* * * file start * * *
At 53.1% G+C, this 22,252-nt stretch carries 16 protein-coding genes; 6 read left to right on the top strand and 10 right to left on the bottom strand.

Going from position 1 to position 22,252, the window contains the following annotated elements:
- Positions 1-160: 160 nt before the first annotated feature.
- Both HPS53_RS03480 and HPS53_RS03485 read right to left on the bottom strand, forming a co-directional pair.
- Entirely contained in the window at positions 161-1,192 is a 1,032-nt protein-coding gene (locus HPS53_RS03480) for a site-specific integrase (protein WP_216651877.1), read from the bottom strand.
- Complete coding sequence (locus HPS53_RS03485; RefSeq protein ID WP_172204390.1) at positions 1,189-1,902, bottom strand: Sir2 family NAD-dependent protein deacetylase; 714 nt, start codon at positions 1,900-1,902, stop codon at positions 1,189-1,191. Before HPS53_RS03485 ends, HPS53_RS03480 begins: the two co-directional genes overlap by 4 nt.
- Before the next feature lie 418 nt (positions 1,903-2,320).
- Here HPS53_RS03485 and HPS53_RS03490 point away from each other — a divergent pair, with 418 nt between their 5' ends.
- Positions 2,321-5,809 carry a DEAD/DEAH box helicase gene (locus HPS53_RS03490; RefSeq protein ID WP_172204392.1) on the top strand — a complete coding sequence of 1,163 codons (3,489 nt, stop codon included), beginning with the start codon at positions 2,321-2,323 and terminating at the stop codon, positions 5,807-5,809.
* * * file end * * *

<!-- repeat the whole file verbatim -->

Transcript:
At 53.1% G+C, this 22,252-nt stretch carries 16 protein-coding genes; 6 read left to right on the top strand and 10 right to left on the bottom strand.

Going from position 1 to position 22,252, the window contains the following annotated elements:
- Positions 1-160: 160 nt before the first annotated feature.
- Both HPS53_RS03480 and HPS53_RS03485 read right to left on the bottom strand, forming a co-directional pair.
- Entirely contained in the window at positions 161-1,192 is a 1,032-nt protein-coding gene (locus HPS53_RS03480) for a site-specific integrase (protein WP_216651877.1), read from the bottom strand.
- Complete coding sequence (locus HPS53_RS03485; RefSeq protein ID WP_172204390.1) at positions 1,189-1,902, bottom strand: Sir2 family NAD-dependent protein deacetylase; 714 nt, start codon at positions 1,900-1,902, stop codon at positions 1,189-1,191. Before HPS53_RS03485 ends, HPS53_RS03480 begins: the two co-directional genes overlap by 4 nt.
- Before the next feature lie 418 nt (positions 1,903-2,320).
- Here HPS53_RS03485 and HPS53_RS03490 point away from each other — a divergent pair, with 418 nt between their 5' ends.
- Positions 2,321-5,809 carry a DEAD/DEAH box helicase gene (locus HPS53_RS03490; RefSeq protein ID WP_172204392.1) on the top strand — a complete coding sequence of 1,163 codons (3,489 nt, stop codon included), beginning with the start codon at positions 2,321-2,323 and terminating at the stop codon, positions 5,807-5,809.